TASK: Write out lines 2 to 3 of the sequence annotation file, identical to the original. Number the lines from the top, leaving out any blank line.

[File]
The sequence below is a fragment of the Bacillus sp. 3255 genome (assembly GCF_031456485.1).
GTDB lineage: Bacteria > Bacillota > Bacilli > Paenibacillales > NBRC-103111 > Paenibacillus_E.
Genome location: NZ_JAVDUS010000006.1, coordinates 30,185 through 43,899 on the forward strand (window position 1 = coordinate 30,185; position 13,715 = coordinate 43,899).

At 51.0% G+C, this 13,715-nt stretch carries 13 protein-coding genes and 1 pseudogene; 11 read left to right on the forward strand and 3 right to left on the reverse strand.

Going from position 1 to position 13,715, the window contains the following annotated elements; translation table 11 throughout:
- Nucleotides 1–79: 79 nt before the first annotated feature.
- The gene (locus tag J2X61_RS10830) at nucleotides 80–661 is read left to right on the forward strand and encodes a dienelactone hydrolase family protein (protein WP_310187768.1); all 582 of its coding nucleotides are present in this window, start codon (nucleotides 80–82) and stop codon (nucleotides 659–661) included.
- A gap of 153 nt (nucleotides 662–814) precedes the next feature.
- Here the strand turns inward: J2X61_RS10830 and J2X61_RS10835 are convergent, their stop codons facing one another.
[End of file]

GTDB lineage: Bacteria > Bacillota > Bacilli > Paenibacillales > NBRC-103111 > Paenibacillus_E.
Genome location: NZ_JAVDUS010000006.1, coordinates 30,185 through 43,899 on the forward strand (window position 1 = coordinate 30,185; position 13,715 = coordinate 43,899).